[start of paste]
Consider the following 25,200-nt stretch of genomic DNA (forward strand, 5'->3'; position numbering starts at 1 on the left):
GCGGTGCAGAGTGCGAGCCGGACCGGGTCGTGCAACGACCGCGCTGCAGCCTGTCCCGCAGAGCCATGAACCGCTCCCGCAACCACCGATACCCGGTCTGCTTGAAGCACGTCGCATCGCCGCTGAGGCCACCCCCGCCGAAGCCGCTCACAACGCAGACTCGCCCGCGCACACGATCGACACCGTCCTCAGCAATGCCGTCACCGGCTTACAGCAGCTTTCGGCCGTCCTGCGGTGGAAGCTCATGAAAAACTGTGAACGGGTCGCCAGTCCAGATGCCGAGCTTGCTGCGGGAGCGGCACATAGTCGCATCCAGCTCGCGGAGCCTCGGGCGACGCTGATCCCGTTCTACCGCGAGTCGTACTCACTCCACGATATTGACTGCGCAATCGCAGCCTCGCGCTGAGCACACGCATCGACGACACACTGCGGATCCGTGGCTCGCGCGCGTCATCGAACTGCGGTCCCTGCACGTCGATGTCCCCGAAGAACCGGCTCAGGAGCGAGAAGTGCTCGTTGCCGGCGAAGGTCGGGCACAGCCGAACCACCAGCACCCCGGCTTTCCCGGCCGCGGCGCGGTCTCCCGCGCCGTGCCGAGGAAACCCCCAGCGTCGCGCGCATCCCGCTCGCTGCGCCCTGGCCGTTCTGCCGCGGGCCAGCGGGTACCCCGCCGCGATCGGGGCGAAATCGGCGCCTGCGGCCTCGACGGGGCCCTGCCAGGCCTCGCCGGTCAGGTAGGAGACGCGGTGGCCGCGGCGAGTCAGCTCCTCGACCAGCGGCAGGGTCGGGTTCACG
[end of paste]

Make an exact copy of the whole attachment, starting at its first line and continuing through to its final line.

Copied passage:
Consider the following 25,200-nt stretch of genomic DNA (forward strand, 5'->3'; position numbering starts at 1 on the left):
GCGGTGCAGAGTGCGAGCCGGACCGGGTCGTGCAACGACCGCGCTGCAGCCTGTCCCGCAGAGCCATGAACCGCTCCCGCAACCACCGATACCCGGTCTGCTTGAAGCACGTCGCATCGCCGCTGAGGCCACCCCCGCCGAAGCCGCTCACAACGCAGACTCGCCCGCGCACACGATCGACACCGTCCTCAGCAATGCCGTCACCGGCTTACAGCAGCTTTCGGCCGTCCTGCGGTGGAAGCTCATGAAAAACTGTGAACGGGTCGCCAGTCCAGATGCCGAGCTTGCTGCGGGAGCGGCACATAGTCGCATCCAGCTCGCGGAGCCTCGGGCGACGCTGATCCCGTTCTACCGCGAGTCGTACTCACTCCACGATATTGACTGCGCAATCGCAGCCTCGCGCTGAGCACACGCATCGACGACACACTGCGGATCCGTGGCTCGCGCGCGTCATCGAACTGCGGTCCCTGCACGTCGATGTCCCCGAAGAACCGGCTCAGGAGCGAGAAGTGCTCGTTGCCGGCGAAGGTCGGGCACAGCCGAACCACCAGCACCCCGGCTTTCCCGGCCGCGGCGCGGTCTCCCGCGCCGTGCCGAGGAAACCCCCAGCGTCGCGCGCATCCCGCTCGCTGCGCCCTGGCCGTTCTGCCGCGGGCCAGCGGGTACCCCGCCGCGATCGGGGCGAAATCGGCGCCTGCGGCCTCGACGGGGCCCTGCCAGGCCTCGCCGGTCAGGTAGGAGACGCGGTGGCCGCGGCGAGTCAGCTCCTCGACCAGCGGCAGGGTCGGGTTCACG